Drunk Rex

“Another shot, Rex said. 

“Are you kidding me,” Brody groaned. “No. I can’t.”

“Come on,” Rex urged with heavy exaggeration on the second word. “I don’t wanna go home yet.” Brody sighed. He always thought Rex sounded like a donkey when he did that. And Rex wouldn’t quit it until Brody gave in. “What are you going to do,” Rex continued.

“Stop whining and get me the shot,” Brody said finally. 

“Bartender,” Rex whistled and spun his pointer finger in the air, signaling for another shot. The bartender came over and filled their shot glasses to the rim. Rex’s eyes widened with glee. Brody closed his eyes and shook his head before they both tossed the tiny liquid down their throats in synchronization. Brody squinted his eyes, while Rex bared his teeth and groaned. 

“Okay, serious question,” Rex said as he got over the initial sting of alcohol. 

“Why? Why do the serious questions come when you’re trashed?” Brody asked, rubbing the corners of his eyes.

“Indulge me.”

“No,” Brody chuckled as he rose his voice. “Just say it already!”

“I’ve never decorated for Christmas. There I said it.” Rex faced the mirror behind the bar and hung his head.

“So?” Brody asked as he shrugged his shoulders. There was a healthy pause before Brody realized this was something Rex had put some thought into. ”I mean, oh! Why? Isn’t that like your favorite holiday or something?” Brody asked as he sipped the rest of his beer.

“I mooch, bro. I’m a moocher.” Rex’s eyelids hovered so close to shutting. This happened when Drunk Rex was near. “I go to my sister’s. She loves that stuff. Me, I get the peach cobbler and I’m golden.”

“Okay, do it again,” Brody said as he adjusted himself on the seat. He could feel the last word he said almost slip off his tongue in slow motion. He covered his mouth as he coughed to correct himself. That’s when he felt the rush of blood swirling in his head. Enter dizziness.

“I can’t,” Rex said. “She’s in Washington this season. She’s not going to invite me to her husband’s family house.”

Bordy nodded in a daze. Synchronized inebriation. The alcohol hit them at the same time.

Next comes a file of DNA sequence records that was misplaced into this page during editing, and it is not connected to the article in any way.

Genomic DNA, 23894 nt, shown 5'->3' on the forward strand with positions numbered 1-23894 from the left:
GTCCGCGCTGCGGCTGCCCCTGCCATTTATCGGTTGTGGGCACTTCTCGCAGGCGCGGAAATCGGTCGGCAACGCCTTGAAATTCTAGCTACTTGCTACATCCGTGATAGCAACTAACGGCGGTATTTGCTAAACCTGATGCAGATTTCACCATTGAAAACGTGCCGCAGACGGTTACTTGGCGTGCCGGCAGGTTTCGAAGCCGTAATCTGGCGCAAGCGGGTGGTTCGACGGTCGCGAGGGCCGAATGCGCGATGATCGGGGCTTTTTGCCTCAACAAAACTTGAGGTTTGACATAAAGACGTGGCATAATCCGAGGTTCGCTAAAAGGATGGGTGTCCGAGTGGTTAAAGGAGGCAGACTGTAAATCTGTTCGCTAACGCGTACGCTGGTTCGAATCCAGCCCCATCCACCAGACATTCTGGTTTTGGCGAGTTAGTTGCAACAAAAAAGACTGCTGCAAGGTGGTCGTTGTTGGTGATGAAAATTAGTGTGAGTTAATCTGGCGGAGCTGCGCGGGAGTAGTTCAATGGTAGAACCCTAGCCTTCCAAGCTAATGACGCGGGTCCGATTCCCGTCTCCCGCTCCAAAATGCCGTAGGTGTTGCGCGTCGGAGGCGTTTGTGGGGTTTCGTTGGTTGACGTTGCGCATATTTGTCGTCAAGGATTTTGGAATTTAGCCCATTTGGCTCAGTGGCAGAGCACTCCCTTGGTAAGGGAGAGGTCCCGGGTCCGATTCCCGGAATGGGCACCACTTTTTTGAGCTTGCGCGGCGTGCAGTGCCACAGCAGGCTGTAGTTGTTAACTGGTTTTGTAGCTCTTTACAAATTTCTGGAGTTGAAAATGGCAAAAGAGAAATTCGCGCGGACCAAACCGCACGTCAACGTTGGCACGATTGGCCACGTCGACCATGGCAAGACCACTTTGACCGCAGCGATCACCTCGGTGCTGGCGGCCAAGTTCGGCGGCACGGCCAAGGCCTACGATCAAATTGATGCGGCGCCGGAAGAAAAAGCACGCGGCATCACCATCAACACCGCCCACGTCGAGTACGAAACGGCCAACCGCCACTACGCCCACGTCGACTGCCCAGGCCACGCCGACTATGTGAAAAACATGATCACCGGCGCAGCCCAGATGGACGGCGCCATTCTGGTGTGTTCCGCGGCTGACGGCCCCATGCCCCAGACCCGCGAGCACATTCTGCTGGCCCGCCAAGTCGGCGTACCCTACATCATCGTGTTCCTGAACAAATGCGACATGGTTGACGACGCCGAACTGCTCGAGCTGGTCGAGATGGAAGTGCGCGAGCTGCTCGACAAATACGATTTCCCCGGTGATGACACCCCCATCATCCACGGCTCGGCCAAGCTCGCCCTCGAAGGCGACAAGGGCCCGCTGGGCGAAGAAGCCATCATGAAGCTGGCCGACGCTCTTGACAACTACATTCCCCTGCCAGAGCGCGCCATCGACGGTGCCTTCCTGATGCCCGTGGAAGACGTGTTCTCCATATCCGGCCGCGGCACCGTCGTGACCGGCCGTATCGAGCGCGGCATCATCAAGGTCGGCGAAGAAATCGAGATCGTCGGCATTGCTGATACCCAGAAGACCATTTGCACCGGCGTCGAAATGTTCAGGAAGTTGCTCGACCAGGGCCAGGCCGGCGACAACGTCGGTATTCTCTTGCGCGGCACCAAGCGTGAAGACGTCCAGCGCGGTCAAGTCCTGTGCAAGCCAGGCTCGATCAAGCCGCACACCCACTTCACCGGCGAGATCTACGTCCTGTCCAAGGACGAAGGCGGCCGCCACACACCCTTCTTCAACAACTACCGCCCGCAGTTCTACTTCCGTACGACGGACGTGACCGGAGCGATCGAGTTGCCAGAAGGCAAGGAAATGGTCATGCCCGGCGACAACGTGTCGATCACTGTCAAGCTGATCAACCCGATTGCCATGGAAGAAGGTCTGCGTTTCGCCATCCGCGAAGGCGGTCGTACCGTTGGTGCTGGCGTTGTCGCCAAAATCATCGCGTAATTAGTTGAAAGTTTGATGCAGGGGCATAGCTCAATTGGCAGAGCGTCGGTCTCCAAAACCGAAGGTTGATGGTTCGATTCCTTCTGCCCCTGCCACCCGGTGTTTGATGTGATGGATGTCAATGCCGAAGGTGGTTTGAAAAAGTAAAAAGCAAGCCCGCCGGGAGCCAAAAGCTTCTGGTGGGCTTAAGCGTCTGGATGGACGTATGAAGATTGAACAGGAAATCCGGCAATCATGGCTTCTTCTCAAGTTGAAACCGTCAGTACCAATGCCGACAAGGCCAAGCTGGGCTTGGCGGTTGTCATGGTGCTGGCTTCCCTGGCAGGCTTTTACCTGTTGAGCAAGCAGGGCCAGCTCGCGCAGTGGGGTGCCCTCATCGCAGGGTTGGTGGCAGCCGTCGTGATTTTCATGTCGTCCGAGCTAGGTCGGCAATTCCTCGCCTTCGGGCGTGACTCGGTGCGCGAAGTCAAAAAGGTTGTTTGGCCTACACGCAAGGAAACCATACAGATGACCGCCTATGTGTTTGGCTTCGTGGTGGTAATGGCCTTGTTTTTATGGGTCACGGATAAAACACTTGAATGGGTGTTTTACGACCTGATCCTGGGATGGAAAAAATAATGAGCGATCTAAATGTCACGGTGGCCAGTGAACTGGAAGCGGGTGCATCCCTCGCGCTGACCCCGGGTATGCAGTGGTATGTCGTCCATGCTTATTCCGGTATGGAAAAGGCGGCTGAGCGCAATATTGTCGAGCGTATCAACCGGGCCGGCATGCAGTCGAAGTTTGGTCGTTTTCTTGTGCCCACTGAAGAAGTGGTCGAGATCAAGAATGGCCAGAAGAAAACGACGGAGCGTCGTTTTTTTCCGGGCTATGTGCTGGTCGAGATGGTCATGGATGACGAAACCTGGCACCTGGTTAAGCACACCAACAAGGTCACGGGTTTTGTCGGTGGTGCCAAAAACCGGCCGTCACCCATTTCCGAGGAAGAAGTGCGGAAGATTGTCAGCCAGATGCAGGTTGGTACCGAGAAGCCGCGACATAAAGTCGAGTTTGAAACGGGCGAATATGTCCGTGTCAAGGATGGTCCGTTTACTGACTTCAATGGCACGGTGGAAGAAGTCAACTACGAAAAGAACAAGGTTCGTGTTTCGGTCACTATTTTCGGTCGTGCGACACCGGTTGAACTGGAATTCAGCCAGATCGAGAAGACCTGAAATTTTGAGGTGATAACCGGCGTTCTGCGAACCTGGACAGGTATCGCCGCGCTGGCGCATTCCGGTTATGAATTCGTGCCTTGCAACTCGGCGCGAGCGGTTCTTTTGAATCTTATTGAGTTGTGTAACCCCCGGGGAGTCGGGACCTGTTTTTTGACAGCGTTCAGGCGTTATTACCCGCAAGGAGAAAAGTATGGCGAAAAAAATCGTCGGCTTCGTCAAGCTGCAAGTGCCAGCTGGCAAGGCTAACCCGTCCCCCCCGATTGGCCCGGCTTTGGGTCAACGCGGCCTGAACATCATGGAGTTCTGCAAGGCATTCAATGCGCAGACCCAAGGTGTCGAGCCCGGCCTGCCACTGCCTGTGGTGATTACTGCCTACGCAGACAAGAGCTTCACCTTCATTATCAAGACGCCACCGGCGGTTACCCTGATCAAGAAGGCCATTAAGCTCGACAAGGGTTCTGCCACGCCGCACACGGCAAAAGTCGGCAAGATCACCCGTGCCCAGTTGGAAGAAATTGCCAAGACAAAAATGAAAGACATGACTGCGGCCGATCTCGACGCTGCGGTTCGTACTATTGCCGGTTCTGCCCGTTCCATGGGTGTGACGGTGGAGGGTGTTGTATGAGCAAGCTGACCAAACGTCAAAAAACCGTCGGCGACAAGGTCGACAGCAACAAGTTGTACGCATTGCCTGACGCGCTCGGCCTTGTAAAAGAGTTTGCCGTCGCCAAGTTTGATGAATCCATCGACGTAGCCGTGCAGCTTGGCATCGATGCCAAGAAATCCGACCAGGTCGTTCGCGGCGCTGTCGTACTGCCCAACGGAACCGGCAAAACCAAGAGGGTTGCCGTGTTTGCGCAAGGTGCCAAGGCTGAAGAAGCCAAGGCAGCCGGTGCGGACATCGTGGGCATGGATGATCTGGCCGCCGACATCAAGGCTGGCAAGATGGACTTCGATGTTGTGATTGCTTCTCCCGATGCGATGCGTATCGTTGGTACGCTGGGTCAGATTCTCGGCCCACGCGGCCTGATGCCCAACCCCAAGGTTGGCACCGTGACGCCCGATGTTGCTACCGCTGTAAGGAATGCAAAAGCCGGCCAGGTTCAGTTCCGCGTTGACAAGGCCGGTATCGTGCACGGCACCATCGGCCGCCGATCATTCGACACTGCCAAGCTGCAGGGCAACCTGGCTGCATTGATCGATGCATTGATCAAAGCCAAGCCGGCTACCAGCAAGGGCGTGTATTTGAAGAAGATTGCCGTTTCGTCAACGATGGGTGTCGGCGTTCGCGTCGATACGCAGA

“So it occurred to me,” Rex said, as his index finger swam through the air to land carefully on top of the bar, “I have never decorated for Christmas. This is a big deal! I’m almost 30. This is an adult thing to do. Decorate.”

“Dammit Rex! I have an idea.” Brody leaned forward and listened to the silence to build attention to his words. 

“You do? Are you sure? Your ideas are sometimes crappy.”

“Shut the hell up. Listen to me,” Brody said forcefully, trying his best to keep his sentence together. 

“Wait! I know! More beer.”

“No. Well, yes. But no!!! Rex,” Brody said as he slammed the top of the bar. The bartender looked over with judging eyes. “We’re going to buy a Christmas tree!” 

Rex’s eyes widened. “Stop it,” he said slowly. 

“We are,” Brody responded with a nod and a triumphant grin.

“Tomorrow,” asked Rex. 

“Now,” said Brody as he grabbed his jacket. “Get your stuff and close out.” 

Rex ripped his wallet out of his back pocket and jogged in place as he fumbled for his credit card with excitement. The bartender held back a big sigh as he finished the transaction. Rex bolted outside, giggling. “Wait! Hold on, lemme get an Uber,” Rex said as he fished for the app on his phone. 

“Are you kidding,” Brody asked as he slapped him. The soft blue glow couldn’t break his gaze fixed to his screen. “No,” he continued, pulling at his collar. “There’s a spot right around the corner. We can walk it.” Brody motioned across the street. 

“What?” Rex pushed the question out for an extended emphasis. “That’s a Christmas miracle. How far is it?” 

“Around the corner,” he repeated. 

“No. I mean like… how many steps,” Rex corrected. “I have a goal to reach on my pedometer.”

Brody covered his mouth with an audible exaggerated gasp. “You said a bad word!”

“What?” Rex asked with a frown. “No, stupid. Pedometer,” he yelled. “It’s a walking thing.” 

“Oh, that makes me merry,” his voice undulated. “We should sing carols for Christmas.” 

“Chestnuts,” Rex started to scream and modulated to an off key sing along. “Roasting! On an open fire.” 

“When you sing that song, in that way, it makes me uncomfortable. By a lot.”

“Jack Frost biting your effing nose…” Rex paused at the edge of the curb and jumped onto the pavement as if there was a puddle there. There wasn’t a puddle. Drunk Rex was on the prowl. 

The two swished and swayed, mashing all of the Christmas songs together in a terrible, unprepared way.

“Guys, can you lower it down? Please, it’s late,” said the man at the booth to the Christmas tree lot. He had a scraggly beard and was bundled up fairly well. He had a comb over and heavy bags under his eyes. His eyelids hung low, fighting sleep.

Rex put his finger over his lips, shushing Brody. “No problem. Hi, my name is Rex,” he said, stumbling forward. “This is my hetero friend, Brody.”